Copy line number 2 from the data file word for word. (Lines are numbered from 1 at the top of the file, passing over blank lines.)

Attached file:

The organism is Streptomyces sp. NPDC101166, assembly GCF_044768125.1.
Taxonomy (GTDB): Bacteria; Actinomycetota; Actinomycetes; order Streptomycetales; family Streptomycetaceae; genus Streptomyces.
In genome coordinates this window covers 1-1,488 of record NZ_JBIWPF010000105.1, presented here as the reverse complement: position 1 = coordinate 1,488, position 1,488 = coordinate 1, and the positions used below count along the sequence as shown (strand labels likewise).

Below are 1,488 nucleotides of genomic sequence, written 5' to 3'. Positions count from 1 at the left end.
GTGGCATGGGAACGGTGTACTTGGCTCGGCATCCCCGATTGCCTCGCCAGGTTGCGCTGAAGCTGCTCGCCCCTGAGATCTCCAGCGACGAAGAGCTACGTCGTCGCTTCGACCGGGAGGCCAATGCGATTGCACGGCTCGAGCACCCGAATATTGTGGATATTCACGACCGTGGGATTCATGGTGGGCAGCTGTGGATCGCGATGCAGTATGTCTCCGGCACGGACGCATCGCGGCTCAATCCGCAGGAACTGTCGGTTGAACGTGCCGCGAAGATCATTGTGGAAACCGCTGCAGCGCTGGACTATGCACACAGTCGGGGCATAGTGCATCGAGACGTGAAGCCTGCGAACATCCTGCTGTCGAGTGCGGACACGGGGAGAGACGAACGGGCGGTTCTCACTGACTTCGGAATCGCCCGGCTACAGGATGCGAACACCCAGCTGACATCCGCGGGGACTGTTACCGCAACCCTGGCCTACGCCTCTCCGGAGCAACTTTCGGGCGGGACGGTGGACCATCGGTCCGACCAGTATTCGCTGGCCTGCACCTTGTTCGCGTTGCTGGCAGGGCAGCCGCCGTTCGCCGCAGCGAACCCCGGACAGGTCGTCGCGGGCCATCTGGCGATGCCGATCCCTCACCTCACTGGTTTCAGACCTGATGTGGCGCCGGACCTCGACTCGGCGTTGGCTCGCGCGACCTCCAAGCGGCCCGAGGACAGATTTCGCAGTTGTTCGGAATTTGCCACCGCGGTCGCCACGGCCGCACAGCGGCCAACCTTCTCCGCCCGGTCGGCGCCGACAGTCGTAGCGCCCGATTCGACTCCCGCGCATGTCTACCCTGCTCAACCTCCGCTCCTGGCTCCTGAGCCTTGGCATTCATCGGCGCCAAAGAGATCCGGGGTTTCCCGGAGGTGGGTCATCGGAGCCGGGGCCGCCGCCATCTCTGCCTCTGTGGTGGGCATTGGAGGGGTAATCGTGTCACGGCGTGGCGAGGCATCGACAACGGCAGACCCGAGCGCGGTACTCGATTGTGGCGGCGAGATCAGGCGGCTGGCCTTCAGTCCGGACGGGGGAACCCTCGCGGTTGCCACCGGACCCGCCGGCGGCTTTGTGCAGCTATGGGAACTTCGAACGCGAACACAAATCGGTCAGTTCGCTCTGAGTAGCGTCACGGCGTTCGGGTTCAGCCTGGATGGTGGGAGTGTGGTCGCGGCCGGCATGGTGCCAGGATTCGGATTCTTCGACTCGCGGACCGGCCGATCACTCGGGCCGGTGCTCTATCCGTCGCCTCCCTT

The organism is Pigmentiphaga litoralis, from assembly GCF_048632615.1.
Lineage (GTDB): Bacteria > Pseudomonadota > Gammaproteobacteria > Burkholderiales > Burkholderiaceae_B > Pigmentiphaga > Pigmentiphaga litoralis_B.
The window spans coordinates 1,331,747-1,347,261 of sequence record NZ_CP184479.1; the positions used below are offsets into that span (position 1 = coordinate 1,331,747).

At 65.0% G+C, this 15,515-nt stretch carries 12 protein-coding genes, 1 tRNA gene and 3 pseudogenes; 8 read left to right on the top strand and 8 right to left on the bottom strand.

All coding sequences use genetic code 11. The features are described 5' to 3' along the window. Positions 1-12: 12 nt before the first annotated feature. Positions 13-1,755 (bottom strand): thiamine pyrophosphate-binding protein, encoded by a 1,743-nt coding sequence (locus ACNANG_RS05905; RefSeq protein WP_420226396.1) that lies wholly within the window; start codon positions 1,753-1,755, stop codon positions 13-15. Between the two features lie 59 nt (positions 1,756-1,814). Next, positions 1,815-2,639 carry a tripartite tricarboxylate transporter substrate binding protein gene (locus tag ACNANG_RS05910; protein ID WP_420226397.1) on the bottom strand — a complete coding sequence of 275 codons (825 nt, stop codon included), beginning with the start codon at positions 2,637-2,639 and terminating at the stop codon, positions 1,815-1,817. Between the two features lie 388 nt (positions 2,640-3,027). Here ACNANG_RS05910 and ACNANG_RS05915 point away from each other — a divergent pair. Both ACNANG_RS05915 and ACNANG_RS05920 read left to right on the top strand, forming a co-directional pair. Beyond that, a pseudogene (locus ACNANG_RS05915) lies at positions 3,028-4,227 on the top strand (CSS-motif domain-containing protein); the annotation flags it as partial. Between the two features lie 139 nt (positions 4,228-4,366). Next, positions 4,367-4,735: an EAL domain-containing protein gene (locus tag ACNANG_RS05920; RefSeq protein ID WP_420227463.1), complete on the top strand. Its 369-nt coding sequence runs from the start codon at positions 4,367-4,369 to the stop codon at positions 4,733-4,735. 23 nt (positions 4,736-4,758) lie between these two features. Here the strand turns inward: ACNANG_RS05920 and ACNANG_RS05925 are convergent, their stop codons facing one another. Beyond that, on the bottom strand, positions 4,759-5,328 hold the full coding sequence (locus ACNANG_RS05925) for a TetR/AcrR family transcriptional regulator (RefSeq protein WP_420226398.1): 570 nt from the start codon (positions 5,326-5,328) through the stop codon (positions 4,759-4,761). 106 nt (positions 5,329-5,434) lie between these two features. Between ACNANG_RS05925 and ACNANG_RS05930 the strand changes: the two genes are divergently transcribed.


Taxonomy (GTDB): Bacteria; Actinomycetota; Actinomycetes; order Streptomycetales; family Streptomycetaceae; genus Streptomyces.